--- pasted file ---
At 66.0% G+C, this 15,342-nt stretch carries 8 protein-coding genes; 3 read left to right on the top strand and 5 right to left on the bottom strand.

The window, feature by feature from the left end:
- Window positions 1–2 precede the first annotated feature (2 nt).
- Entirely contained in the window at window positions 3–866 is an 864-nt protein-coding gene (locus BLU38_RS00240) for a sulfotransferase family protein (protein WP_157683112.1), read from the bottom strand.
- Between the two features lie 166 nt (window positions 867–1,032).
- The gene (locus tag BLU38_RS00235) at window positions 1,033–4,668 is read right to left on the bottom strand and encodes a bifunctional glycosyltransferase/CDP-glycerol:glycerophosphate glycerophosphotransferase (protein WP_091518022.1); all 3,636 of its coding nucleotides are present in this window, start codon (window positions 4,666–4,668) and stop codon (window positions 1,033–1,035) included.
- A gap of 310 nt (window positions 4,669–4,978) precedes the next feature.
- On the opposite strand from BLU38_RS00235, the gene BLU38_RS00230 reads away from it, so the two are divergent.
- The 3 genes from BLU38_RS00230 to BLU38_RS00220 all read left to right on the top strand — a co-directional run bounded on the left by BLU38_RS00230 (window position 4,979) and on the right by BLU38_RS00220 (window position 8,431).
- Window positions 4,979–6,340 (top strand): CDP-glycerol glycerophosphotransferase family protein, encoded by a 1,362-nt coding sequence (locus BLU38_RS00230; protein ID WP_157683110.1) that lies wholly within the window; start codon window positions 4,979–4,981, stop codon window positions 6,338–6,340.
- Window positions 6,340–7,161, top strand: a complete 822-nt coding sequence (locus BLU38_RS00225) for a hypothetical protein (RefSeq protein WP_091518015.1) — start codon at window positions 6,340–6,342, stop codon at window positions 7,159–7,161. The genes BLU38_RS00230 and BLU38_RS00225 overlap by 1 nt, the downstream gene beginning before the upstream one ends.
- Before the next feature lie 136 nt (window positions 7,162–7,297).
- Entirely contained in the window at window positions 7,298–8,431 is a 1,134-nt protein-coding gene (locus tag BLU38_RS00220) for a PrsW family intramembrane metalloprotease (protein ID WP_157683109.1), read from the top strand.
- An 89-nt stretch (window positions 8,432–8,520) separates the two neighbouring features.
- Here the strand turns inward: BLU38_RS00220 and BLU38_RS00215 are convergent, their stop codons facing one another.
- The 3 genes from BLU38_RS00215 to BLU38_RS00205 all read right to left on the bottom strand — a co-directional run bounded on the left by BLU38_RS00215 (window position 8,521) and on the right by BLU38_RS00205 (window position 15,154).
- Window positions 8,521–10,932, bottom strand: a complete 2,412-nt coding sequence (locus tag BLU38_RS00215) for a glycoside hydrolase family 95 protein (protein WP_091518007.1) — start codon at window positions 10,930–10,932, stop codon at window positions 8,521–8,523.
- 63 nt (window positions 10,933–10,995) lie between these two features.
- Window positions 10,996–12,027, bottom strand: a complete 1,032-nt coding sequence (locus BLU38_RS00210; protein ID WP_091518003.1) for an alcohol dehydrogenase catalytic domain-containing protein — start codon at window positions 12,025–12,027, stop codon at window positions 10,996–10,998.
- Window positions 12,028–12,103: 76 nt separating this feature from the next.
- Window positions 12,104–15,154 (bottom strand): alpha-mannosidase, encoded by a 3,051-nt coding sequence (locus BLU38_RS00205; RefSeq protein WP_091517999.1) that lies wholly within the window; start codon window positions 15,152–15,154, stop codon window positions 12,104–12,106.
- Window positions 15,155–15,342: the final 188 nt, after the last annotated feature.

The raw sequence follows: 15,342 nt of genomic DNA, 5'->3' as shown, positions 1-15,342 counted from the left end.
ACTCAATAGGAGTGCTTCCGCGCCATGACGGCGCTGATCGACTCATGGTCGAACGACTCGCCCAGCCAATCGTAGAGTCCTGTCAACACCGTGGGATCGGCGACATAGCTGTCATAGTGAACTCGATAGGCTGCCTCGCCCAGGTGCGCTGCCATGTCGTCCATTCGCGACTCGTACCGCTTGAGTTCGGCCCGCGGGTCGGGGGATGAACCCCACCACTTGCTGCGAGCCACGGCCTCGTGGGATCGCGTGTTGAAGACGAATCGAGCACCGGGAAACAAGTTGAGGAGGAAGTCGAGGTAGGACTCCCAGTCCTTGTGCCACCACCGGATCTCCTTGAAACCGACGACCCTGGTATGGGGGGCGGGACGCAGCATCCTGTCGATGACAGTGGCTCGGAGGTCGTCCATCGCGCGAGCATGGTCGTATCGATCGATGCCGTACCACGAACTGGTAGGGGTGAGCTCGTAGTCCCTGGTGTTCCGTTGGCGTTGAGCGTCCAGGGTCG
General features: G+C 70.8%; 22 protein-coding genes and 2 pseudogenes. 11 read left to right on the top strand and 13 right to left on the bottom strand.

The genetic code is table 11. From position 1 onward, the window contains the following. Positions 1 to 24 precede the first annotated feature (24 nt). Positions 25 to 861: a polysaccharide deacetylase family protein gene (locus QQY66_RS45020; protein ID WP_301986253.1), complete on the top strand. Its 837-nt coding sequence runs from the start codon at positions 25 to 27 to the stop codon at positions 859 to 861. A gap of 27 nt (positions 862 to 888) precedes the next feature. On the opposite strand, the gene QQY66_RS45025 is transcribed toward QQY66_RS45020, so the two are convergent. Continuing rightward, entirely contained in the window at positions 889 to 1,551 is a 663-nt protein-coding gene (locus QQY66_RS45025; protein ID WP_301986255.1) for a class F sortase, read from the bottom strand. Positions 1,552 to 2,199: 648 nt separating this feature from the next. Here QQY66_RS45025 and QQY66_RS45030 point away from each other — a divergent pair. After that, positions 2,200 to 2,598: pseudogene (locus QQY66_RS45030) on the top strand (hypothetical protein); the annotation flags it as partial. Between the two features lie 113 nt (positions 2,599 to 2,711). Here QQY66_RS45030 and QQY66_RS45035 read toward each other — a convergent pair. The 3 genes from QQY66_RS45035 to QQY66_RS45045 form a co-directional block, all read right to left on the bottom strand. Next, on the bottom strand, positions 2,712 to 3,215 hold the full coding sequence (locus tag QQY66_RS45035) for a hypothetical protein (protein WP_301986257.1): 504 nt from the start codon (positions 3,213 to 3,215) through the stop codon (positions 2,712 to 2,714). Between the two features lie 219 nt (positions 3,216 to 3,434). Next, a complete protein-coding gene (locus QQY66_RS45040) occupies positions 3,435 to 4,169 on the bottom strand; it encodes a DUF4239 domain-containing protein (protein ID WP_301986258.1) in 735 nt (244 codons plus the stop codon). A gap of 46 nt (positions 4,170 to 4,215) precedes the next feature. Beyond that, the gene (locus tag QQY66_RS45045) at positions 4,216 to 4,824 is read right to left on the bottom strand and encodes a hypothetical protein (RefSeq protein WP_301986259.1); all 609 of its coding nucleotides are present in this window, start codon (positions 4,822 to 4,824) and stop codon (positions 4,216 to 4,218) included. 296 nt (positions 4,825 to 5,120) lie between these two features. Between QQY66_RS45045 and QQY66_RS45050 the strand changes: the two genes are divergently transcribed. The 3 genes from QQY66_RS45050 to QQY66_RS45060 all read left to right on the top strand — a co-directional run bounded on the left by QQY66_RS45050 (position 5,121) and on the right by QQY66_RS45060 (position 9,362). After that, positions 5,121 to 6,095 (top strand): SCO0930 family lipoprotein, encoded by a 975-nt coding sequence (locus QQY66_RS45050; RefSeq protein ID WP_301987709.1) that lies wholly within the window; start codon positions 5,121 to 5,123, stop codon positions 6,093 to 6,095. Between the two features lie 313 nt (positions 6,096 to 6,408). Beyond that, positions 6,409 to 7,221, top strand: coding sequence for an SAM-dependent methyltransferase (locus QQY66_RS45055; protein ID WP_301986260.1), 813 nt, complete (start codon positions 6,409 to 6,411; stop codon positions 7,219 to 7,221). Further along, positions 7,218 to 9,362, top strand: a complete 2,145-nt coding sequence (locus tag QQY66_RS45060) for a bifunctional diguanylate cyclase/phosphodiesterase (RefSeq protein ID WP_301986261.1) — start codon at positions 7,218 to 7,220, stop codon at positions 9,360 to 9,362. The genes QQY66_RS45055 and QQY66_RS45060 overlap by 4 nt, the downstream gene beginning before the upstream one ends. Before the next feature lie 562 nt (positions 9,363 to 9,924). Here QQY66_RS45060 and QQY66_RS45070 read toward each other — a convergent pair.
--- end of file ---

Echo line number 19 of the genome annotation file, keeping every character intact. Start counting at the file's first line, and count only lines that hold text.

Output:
- Window positions 10,996–12,027, bottom strand: a complete 1,032-nt coding sequence (locus BLU38_RS00210; protein ID WP_091518003.1) for an alcohol dehydrogenase catalytic domain-containing protein — start codon at window positions 12,025–12,027, stop codon at window positions 10,996–10,998.